Inmarsat’s European Aviation Network Just Got A Lot Faster

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Inmarsat’s groundbreaking European Aviation Network (EAN) has just been made better. Inmarsat announced this month that the bespoke designed network for inflight connectivity in Europe has had its peak data rates increased by around 30-35%. Now, peak rates are sitting at a very impressive 100Mbps.

EAN
The European Aviation Network just got a boost. Photo: Inmarsat

Boosting the EAN

Inmarsat designed the EAN from the ground up to cope with the unique challenges of providing connectivity in European airspace. The density of airspace, having many network hubs close together, and ever-increasing passenger numbers means a bespoke solution was required, and EAN promised to be all that and more.

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Launched with British Airways in March last year, the EAN has now been rolled out across several airlines in the IAG family. In total, 16.5 million IAG passengers have been able to access the EAN, averaging an hour per session and data consumption of 150MB each time.

Now, users can expect an even speedier experience when connecting to the EAN, as Inmarsat has confirmed an upgrade in peak data rates. Working with Deutsche Telekom and other partners, Inmarsat has increased the peak rate from the previous 75Mbps to 100Mbps.

Sonia Berube-Ray, Inmarsat’s Director of EAN Technology, explained in an update that this increased performance is a real milestone for the EAN. The new peak rates are based on real-life data, rather than test flights or models. She said,

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“This is very reassuring and represents a 30-35% increase in peak capability relative to the initial estimate.”

The EAN has been designed from the ground up for European aviation. Photo: Inmarsat

How did it improve?

The fundamental base of improving the EAN has been delivered by those early adopters and the feedback obtained from real-world use of the network. There’s no one service enhancement that’s made EAN better; rather it has been a series of actions designed to make EAN perform more efficiently.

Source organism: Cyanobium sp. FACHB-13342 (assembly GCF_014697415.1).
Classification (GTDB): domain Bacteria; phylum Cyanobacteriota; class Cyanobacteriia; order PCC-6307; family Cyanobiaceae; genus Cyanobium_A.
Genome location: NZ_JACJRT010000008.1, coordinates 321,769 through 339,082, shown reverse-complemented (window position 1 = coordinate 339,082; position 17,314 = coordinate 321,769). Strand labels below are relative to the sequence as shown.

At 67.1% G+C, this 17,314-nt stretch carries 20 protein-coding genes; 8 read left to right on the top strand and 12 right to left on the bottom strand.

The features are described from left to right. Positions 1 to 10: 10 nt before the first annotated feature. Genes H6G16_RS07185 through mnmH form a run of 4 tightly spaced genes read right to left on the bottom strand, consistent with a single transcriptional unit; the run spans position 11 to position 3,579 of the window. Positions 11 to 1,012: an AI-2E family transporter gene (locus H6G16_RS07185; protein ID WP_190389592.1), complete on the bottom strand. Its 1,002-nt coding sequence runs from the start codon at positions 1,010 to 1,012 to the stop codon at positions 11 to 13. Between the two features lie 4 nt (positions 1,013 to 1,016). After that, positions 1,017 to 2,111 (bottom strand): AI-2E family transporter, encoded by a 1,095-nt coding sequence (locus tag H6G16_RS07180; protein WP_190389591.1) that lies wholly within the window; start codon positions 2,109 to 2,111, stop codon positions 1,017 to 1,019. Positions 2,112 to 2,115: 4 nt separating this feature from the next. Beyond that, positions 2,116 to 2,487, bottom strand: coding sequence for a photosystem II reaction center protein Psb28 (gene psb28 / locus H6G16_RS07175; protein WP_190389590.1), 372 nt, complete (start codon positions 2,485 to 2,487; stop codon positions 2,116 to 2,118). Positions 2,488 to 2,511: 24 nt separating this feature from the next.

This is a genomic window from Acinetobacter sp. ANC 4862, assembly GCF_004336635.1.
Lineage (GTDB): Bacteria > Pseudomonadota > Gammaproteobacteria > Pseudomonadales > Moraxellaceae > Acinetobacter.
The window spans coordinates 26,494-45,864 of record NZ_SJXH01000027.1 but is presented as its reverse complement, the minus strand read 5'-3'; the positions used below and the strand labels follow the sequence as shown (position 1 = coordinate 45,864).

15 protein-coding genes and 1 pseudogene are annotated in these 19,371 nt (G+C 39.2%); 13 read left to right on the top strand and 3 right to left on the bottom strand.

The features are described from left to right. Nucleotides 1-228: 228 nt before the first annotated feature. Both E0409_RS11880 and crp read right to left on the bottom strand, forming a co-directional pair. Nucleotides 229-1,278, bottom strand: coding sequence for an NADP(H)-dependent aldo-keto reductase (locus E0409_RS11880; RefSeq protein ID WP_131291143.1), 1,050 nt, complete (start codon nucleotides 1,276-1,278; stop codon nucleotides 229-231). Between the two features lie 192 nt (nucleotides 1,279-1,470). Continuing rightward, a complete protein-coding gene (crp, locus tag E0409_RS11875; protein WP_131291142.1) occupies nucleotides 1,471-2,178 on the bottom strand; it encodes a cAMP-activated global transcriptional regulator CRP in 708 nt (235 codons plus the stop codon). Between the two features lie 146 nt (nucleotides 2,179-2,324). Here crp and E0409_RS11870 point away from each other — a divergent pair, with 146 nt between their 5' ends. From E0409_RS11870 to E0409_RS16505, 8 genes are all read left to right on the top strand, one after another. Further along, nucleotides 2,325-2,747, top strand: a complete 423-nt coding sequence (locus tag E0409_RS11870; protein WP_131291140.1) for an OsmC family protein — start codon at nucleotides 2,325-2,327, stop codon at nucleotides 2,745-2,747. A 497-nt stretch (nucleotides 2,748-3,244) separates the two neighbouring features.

The monitoring of the early rollout and the past 12 months of use have enabled the teams to drive forward performance improvements in incremental steps. Berube-Ray explained,

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“This has been a collection of daily tasks and activities, led by the many EAN stakeholders both inside and outside Inmarsat and Deutsche Telekom. The teams have worked tirelessly to monitor and improve the overall performance of the network. This also goes for improving other key aspects like latency and even focussing on getting the network as stable as possible so we can even more reliably deliver the service.”

Other elements responsible for improvements in performance are noted by Inmarsat. In particular, the unique use of 4G LTE technology that is tailored for the aviation environment and its ability to automatically identify any surplus performance margin in the network. This enables the EAN to proactively take advantage of spare room in the network to deliver a better service.

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In addition, Inmarsat has deployed updates to the Thales OBE software onboard aircraft, resulting in a notable increase in availability and performance. Deutsche Telekom has also upgraded to the latest Nokia AirScale base station technology at more than 90% of the sites. The remainder are planned for upgrade in the coming weeks.

For fliers, a 30% boost in speed will be a noticeable and welcome improvement. And for airlines looking to a speedy recovery from the worst crisis in the industry’s history, the EAN opens the door to many new revenue opportunities and the ability to snag the loyalty of a new generation of travelers.

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